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AfricaMoney | September 22, 2017

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The Expert Explains: Would Global Investment Performance Standards give Mauritius a competitive edge?

The Expert Explains: Would Global Investment Performance Standards give Mauritius a competitive edge?

As Mauritius moves closer to becoming an International Financial Centre of substance and repute, one of its prime objectives is to adhere to the best reporting standards, and, keeping this ultimate objective in mind, the island economy is set to adopt global best practices in the form of Global Investment Performance Standards (GIPS). GIPS is a voluntary standard which governs the calculation and presentation of investment performance based on ethical principles that ensure fair representation and full disclosure of investment. Then, the question of the hour is: Would adoption of Global Investment Performance Standards (GIPS) give Mauritius a competitive edge?

For those who wish to dig deeper, here’s the explanation, straight from the desk of our expert guest contributor, Samantha Seewoosurrun, a reputed professional consultant in the financial services sector:

Representatives of the Mauritian financial services industry and government recently attended a conference organised by Global Finance Mauritius, where Iain McAra, Director of Global Investment Performance Standards at the CFA Institute, stated that these standards must be put in place to support investors and instil confidence in the financial services industry.

As Mauritius seeks to position itself as an emerging International Financial Centre (IFC), professional financial services and communications consultant Samantha Seewoosurrun asks the million-dollar question: Will adoption of GIPS really give Mauritius a competitive edge?

Global Investment Performance Standards (GIPS) are voluntary standards, which have been in existence since 1999. The CFA Institute describes them as a set of standardized, industry-wide ethical principles that guide investment firms on how to calculate and present their investment results to prospective clients.

The standards have so far been adopted in 37 countries – which shows that they are ‘global’ more in aspiration than in practice – but Africa unfortunately stands out for the wrong reasons as the continent where the standards are least developed, with only South Africa having fully implemented them.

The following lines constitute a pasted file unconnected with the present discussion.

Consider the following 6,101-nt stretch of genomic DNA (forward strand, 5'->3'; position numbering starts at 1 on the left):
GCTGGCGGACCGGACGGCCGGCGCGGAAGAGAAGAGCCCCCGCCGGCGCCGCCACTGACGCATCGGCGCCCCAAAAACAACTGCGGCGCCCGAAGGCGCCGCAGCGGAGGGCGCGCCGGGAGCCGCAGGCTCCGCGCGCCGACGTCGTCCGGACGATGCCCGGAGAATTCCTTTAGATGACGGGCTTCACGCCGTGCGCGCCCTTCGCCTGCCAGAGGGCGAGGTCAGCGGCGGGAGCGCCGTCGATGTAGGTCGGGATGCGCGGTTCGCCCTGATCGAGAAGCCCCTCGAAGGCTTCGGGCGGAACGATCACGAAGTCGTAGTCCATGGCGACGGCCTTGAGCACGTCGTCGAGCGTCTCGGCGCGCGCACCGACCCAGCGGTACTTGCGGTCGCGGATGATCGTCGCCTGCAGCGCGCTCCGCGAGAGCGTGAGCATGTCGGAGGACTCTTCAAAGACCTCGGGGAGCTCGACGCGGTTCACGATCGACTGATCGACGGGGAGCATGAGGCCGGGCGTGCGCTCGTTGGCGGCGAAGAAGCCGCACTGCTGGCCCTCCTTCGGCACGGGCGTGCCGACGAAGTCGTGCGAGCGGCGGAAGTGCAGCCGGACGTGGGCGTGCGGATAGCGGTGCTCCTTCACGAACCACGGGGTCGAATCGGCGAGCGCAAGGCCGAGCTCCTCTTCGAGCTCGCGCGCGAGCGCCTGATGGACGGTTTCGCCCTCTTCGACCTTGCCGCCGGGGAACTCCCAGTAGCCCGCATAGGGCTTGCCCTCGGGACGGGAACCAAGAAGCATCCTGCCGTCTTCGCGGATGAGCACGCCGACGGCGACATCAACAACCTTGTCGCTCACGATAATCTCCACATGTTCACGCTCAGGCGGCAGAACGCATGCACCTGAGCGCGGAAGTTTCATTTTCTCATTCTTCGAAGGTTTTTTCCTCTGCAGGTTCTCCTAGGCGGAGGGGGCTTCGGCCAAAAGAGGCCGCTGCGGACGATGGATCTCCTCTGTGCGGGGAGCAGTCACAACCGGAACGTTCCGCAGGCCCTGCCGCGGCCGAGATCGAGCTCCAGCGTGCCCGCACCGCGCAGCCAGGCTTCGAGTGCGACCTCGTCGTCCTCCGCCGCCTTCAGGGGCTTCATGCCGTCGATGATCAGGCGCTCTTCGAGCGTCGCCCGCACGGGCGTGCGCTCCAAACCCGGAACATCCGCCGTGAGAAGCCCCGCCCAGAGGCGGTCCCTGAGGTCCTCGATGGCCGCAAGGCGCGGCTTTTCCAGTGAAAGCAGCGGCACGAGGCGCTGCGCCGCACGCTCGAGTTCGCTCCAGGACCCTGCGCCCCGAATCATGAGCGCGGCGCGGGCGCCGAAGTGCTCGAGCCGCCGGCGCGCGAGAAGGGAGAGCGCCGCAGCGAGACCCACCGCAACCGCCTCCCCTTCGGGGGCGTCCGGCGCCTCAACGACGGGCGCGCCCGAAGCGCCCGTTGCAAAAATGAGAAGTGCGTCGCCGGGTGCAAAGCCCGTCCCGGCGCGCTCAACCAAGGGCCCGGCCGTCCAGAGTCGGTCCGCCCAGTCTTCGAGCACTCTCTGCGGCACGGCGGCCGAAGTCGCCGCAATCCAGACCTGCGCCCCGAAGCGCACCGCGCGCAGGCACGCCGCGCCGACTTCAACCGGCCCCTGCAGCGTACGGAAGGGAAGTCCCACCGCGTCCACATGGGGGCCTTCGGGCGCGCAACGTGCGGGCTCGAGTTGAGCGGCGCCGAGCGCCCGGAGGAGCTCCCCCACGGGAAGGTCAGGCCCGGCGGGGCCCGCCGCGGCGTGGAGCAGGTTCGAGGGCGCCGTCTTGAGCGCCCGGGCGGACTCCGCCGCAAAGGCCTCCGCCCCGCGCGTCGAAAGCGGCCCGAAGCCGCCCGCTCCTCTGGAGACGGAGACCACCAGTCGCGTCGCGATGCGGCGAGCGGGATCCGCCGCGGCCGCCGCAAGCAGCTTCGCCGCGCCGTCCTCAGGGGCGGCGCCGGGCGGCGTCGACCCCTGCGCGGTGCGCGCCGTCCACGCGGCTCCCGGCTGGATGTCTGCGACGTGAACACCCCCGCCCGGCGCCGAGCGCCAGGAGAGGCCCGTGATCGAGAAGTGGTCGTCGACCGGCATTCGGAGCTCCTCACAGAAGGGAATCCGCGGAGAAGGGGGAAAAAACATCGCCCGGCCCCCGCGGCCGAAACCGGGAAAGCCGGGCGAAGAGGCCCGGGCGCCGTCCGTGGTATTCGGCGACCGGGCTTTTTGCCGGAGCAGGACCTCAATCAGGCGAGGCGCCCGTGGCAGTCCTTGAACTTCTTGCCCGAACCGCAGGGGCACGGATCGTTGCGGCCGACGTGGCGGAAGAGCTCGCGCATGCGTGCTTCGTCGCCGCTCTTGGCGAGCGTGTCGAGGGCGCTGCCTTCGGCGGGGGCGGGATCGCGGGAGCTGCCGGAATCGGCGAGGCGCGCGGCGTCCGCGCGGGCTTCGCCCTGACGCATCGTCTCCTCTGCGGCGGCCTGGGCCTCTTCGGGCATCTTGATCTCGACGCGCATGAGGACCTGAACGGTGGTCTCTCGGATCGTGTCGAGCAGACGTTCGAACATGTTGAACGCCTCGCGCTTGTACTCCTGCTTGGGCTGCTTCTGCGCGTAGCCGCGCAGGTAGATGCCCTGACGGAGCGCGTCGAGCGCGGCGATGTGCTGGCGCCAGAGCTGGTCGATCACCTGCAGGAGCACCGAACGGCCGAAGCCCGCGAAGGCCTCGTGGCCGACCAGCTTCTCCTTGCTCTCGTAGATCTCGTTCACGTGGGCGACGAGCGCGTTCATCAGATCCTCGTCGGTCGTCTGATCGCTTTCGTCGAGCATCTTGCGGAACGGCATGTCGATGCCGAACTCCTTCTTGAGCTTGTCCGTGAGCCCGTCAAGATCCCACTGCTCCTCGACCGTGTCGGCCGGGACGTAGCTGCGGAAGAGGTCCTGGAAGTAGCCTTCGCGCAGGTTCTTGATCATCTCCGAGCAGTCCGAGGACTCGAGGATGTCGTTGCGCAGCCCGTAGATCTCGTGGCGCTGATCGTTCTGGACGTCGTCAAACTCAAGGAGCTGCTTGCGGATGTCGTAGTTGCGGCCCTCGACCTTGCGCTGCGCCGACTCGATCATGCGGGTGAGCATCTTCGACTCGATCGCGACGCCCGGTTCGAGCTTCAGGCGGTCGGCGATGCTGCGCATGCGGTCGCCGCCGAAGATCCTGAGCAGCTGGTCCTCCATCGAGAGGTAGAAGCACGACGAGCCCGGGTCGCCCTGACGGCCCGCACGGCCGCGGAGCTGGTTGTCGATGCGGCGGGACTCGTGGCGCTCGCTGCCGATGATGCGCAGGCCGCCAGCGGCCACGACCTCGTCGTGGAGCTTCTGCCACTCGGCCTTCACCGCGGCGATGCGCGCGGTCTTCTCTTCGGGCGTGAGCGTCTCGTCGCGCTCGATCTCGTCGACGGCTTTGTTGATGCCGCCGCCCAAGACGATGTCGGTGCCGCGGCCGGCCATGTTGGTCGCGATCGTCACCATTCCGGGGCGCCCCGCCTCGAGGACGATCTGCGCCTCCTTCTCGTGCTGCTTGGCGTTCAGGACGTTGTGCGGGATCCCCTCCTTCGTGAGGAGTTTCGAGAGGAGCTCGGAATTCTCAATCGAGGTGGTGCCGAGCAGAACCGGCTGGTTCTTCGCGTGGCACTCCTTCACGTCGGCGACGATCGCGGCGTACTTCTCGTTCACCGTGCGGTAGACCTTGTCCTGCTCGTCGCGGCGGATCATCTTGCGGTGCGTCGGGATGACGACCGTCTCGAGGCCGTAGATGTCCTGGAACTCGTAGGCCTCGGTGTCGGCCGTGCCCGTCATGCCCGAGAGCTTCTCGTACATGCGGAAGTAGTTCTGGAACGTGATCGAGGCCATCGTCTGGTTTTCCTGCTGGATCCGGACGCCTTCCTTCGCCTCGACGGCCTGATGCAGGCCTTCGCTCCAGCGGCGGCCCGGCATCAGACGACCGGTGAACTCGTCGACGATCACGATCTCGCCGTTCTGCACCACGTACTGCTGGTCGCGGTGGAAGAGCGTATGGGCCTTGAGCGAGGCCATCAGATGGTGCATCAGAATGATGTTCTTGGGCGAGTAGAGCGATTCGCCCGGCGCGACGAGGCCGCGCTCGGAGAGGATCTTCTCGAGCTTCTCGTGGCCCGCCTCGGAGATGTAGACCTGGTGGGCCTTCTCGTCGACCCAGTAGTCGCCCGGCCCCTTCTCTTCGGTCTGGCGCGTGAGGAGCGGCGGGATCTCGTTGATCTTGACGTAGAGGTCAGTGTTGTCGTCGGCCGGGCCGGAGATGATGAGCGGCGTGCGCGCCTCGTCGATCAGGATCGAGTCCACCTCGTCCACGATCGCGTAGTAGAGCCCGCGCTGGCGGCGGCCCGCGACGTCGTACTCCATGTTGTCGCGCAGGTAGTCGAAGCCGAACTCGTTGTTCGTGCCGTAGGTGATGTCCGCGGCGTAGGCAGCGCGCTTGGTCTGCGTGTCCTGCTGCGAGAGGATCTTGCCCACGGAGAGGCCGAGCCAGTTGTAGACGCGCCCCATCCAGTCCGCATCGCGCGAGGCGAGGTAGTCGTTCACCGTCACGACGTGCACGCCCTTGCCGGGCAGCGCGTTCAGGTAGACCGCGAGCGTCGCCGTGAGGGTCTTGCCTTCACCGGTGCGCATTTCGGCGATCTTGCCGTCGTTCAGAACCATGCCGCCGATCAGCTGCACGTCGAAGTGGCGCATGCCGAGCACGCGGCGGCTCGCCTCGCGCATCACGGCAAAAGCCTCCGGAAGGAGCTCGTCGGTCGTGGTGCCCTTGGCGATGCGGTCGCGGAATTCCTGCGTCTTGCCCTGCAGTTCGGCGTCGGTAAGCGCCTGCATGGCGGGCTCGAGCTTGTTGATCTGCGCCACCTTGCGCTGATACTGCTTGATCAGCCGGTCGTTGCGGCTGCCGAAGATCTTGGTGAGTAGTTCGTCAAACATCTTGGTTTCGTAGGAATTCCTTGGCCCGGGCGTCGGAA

It now appears that the second African country to sign up to the standards might be Nigeria, with the President of the CFA Society, Mrs Sade Odunaiya, recently commenting that their objective was to get Nigeria listed, with a four year period proposed for the full adoption of GIPS by players in the capital market.

If we look to Asia, there is growing interest in the adoption of the standards, with Martin Matsui of the Hong Kong Monetary Authority recently describing them as “the universal language for investment performance presentation”.

In terms of China, Mr Peng Cong of the asset management firm Taikang AMC has been quoted as saying that “the GIPS standards are really a good way to represent fairly our investment management skill set and capability to investors. We also want to be more internationalised. Complying with the GIPS standards helps foreign investors to understand insurance asset management companies in China and attracts more assets for us to manage.”

So, is there any downside to the adoption of GIPS by the financial sector of Mauritius? Firstly, it should be noted that GIPS do have some limitations in the sense that they are purely ‘backward looking’ in terms of historical performance, and do not attempt to deal with disclosure of fees and costs in terms of expected future returns, for example, although the CFA Institute is keen to point out that GIPS are evolving over time.

Second, the costs of introducing GIPS are not insignificant, in terms of introducing the necessary technological infrastructure, staff time, consulting requirements and third party verification. However, in terms of reputation, there is also a ‘cost’ of not introducing them, as Mauritian firms would not want to appear as the only ones who are not willing to share their performance record in a way that many of its competitor jurisdictions are already doing.

Overall, the early adoption of GIPS in Mauritius would give firms a competitive edge, allowing them to demonstrate to investors that they operate to the same high standards of other leading financial centres, and that they are an example of best practice in Africa. The opportunity should be seized without further delay.

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